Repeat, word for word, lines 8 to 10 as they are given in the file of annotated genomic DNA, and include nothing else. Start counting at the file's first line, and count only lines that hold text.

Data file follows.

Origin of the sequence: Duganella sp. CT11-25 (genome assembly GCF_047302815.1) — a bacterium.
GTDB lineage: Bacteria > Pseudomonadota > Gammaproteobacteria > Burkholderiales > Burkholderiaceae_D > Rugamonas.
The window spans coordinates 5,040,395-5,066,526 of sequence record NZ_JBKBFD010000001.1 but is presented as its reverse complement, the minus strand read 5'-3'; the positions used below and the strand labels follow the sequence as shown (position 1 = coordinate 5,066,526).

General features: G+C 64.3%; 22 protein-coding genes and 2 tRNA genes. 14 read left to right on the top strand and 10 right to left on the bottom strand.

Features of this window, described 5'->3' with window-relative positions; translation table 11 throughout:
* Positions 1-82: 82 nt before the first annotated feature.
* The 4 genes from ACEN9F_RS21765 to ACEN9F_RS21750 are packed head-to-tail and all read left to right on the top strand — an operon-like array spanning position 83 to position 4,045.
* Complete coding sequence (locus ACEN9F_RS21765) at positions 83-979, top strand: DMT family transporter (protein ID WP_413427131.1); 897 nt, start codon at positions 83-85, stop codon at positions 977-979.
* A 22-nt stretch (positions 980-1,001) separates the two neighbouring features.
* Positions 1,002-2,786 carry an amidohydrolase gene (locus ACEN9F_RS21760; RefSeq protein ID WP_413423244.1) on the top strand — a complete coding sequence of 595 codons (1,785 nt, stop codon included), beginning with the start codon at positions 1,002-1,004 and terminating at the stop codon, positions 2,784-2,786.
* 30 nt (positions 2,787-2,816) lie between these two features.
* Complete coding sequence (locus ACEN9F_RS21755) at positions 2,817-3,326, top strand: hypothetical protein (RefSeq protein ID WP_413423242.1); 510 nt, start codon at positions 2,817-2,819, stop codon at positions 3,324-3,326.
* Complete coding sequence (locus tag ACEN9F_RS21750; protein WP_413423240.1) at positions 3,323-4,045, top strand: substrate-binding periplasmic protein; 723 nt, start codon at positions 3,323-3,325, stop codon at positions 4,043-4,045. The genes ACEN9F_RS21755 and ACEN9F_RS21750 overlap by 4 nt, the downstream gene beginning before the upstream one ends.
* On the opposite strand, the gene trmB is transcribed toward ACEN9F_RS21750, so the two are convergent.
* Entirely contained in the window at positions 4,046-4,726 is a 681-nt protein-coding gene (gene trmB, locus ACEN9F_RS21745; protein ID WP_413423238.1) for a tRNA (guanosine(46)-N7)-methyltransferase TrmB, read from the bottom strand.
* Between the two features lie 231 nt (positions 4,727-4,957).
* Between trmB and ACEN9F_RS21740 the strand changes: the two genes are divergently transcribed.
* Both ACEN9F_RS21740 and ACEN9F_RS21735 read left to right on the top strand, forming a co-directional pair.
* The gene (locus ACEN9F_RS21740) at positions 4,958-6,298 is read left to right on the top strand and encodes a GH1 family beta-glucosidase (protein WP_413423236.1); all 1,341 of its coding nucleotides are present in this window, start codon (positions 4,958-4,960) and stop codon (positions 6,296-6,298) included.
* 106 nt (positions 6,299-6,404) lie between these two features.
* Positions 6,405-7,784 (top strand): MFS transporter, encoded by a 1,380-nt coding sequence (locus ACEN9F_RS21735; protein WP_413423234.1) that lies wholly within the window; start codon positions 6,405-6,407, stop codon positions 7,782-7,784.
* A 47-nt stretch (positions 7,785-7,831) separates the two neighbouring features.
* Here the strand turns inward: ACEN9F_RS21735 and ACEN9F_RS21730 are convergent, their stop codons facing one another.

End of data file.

* Complete coding sequence (locus ACEN9F_RS21765) at positions 83-979, top strand: DMT family transporter (protein ID WP_413427131.1); 897 nt, start codon at positions 83-85, stop codon at positions 977-979.
* A 22-nt stretch (positions 980-1,001) separates the two neighbouring features.
* Positions 1,002-2,786 carry an amidohydrolase gene (locus ACEN9F_RS21760; RefSeq protein ID WP_413423244.1) on the top strand — a complete coding sequence of 595 codons (1,785 nt, stop codon included), beginning with the start codon at positions 1,002-1,004 and terminating at the stop codon, positions 2,784-2,786.